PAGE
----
Tuesday, May 5, 2015

I Totally Saw That Coming...and sometimes that's not bad

Kerrie did a great job talking about the good side of predictability. Despite the snark implied in the title of this blog hop, I don't always think predictable is a bad thing.

My husband and I watched a great little show broadcast by BBC America last year, The Game. It was set in early 1970s London, and it was about a group of agents from MI-5 who were trying to forestall a Soviet plot. The main character is young but jaded agent Joe Lambe played by Tom Hughes. Even though he's barely in his late twenties, the viewer can tell that he's already starting to lose his conscience and is willing to be more and more ruthless.

Whatever happened to corrupt young Agent Lambe so? He lost the love of his life, of course- or did he? (SPOILER ALERT) From the first time I saw a flashback of Joe remembering the murder of his lover Yulia years before, I knew that she wasn't dead. (And if I hadn't known that, the fact that they showed the flashback in almost every episode would have given it away by the end.) More importantly, because Yulia was an intelligence agent for the Soviets, you knew the bad guys were going to use her as leverage. But what you didn't know: would it work?

You could guess what happens next and then what happens right after...but could you figure out why?
There was another big twist I could guess within two episodes, and that was the identity of the mole. It was a small team: Joe, director "Daddy" (yes, that is kind of creepy), young assistant Wendy, proto-techie Alan, his brilliant wife Sarah, Bobby, a to-the-manor-born agent who needed to hide his homosexuality and Jim, a detective on loan from the London police department. (SPOILER ALERT) It didn't take much to figure out that Sarah was the mole, although they did do a very good job for a few minutes of making it look like her husband Alan was. Why did he confess? Because he figured it out first and he wanted to protect Sarah.

Really, only one of these people could have been the mole. The real question was whether the rest of them could get on in spite of it
So why did this make for really good television viewing anyway? A couple of reasons: first, the viewers knew who the real mole was before the team did; would they figure it out on time? And what were the Soviets planning? Even more importantly, the credibility of everyone on the team was compromised in some way: that which made it plausible for them to be the mole also made it possible that they weren't going to be able to do their jobs even though they weren't.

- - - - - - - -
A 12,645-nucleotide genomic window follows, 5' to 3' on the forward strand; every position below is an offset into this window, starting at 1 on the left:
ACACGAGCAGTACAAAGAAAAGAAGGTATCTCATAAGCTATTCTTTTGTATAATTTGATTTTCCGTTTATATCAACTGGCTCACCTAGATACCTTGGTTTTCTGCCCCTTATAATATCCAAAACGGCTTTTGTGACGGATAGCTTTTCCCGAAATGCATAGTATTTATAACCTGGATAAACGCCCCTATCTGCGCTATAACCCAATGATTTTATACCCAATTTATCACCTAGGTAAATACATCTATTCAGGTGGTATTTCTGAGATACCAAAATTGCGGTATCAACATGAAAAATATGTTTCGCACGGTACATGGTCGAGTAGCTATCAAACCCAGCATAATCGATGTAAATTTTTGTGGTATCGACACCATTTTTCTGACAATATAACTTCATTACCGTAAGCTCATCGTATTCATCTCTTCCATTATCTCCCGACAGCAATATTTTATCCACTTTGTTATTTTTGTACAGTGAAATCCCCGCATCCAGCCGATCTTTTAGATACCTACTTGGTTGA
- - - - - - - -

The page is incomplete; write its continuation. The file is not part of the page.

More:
The look on Joe Lambe's face: that's what The Game was really about
Further, being able to suss out a plot twist isn't the same as being able to figure out why. As predicted, Joe was reunited with Yulia at the end, but he was tormented as to what, if anything, her role in the plot was. Did she willingly go along with a charade to make it appear that she was being killed, or did the Soviets spare her at the last minute so they could use her as leverage against Joe? While the viewers may have had a pretty good idea that it was the latter, it didn't matter: the end frame of the final episode made it clear that Joe was always going to be tormented by his doubts. As Jim pointed out a few episodes back, there was no way Joe could be the mole they were looking for: he didn't believe in anything. That was what the show was really about, and predictability wasn't going to ruin that.

If predictability can be a good thing, the converse is also true; sometimes, there's such a thing as too much surprise. No, I'm not talking about Scandal this time, but rather the 2014 novel The Big Hit. I went into this expecting to find out why Hollywood star Catherine Delure was murdered by a sociopathic hit man. If you look at the cover and read the back cover, you'd most likely think that the murder had something to do with the victim's job. You know what else makes you think that? The fact that more than half of the book is spent following NYPD Detective Jeb Barker into the corrupt warrens of some of Hollywood's producers- that, and the fact that said hit man just happens to hail from LA as well. (SPOILER ALERT) But no. As it turns out, Delure's profession is just one big red herring that gives birth to a slew of others. (An early tip should have been that she wasn't killed anywhere near LA.)

The question of a mystery should be something like Who Dun It? and then Why?, not What Is This Story About?
That kind of a "twist" might have felt clever if it had taken up fifty pages, but when it takes up more than 200 out of 400 pages, it feels like a manipulative way of drawing out what would have been better as a compact murder mystery. If you're going to be unpredictable, it should make the story better, not completely derail it.

What have you watched or read that wasn't hurt by predictability or that was greatly harmed by a lack of it?

Thanks for stopping by! Please be sure to visit Karin Cox tomorrow for her take on when predictability works and doesn't.